The Xiaomi Mi A1 Special Edition features a vivid red color

Back in September, we told you all about the Xiaomi Mi A1. As an Android One handset (that’s what A1 stands for) this device features stock Android and will be among the first Android phones to receive updates from Google. In fact, before the ball drops in Times Square in a little over two weeks, the phone is supposed to receive Android Oreo. But that’s not the big news today.

A Special Edition of the Xiaomi Mi A1 has been introduced by the manufacturer. What makes it so special? Glad you asked. This variant of the phone is wearing a vivid red color. Outside of the new color, nothing about …


Huge Apple leak could just as well be someone's vivid imagination

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Apple, as a rule, never says what its upcoming products will look like, be like, or even what they’re called. But months and even years before a new Apple product is scheduled (or expected to) arrive, numerous rumors shape these objects into a vague but somewhat coherent picture. This is how we “know” that the next iPhone will come in three versions, one of which will (likely) have a near bezel-less screen with an under-the-glass fingerprint sensor and a glass back.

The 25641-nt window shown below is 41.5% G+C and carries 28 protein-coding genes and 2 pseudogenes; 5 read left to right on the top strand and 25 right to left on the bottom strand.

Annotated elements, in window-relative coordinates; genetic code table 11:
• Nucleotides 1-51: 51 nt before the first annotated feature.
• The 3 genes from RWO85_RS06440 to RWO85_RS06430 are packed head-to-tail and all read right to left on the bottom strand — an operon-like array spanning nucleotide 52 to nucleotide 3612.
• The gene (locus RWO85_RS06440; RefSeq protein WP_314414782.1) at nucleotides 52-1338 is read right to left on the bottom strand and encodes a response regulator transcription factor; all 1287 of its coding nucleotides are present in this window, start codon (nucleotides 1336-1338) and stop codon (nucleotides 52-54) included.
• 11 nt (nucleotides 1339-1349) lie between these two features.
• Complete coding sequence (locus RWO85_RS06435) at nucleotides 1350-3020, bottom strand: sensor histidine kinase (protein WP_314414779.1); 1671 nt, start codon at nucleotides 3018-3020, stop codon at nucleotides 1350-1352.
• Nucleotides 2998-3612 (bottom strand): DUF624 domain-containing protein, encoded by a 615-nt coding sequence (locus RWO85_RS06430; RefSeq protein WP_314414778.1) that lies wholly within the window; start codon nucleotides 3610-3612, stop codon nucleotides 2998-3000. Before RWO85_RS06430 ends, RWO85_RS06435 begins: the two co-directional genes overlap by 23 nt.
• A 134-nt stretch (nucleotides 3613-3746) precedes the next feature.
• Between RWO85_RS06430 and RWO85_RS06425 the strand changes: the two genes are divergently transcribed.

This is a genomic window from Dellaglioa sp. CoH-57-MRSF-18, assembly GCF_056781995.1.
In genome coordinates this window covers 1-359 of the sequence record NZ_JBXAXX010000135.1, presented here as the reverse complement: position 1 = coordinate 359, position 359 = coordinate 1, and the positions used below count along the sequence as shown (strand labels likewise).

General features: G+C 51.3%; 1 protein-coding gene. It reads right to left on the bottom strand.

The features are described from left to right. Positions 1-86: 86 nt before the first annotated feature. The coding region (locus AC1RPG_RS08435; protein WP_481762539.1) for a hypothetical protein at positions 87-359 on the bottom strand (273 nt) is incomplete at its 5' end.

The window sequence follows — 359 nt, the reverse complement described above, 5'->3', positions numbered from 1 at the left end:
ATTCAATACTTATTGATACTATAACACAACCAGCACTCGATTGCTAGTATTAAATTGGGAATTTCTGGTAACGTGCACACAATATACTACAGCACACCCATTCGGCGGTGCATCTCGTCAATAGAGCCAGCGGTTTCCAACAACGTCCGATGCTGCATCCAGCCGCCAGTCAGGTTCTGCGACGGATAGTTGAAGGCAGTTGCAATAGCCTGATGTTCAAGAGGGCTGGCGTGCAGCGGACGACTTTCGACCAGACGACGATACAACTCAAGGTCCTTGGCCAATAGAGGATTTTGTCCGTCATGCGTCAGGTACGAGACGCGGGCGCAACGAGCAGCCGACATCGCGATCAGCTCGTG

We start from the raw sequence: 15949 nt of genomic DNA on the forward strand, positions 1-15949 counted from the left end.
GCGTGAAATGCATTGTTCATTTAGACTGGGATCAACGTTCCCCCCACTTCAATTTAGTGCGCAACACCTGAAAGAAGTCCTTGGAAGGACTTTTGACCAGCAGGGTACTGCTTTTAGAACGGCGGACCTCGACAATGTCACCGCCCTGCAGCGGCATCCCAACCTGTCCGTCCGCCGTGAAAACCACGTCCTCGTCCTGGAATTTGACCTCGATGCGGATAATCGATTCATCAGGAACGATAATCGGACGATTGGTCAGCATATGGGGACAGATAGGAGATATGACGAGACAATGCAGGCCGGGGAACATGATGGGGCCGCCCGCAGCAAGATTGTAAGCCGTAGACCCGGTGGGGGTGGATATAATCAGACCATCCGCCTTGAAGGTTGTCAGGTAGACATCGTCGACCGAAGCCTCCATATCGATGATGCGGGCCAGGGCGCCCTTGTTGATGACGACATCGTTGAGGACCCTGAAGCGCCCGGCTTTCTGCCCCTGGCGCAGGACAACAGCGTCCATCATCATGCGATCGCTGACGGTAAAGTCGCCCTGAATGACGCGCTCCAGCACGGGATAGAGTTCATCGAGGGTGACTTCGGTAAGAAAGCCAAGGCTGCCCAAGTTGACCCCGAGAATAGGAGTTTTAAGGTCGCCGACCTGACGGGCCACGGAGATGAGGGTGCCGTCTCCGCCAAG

These rumors mostly originate from the elusive “sources in Apple’s supply chain,” which usually means either workers at Foxconn, the Chinese company that builds the iPhone for Apple, or various secondary sources such as workers at companies that make iPhone cases and thus have limited prior knowledge of what the upcoming devices will look like.  Read more…

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Incredible hand-tinted postcards capture 1890s Ireland in vivid color

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Image: Library of Congress

These postcards of the sweeping hills, cliffs, and towns of Ireland were created using the Photochrom process, a complex method of imbuing black-and-white photographs with relatively realistic color.

The closely-guarded process was invented in the 1880s by an employee of a Swiss printing company. It entailed coating a tablet of lithographic limestone with a light-sensitive emulsion, then exposing it to sunlight under a photo negative.

After several hours, the emulsion would harden in proportion to the tones of the negative, leaving a fixed lithographic image on the stone. Read more…

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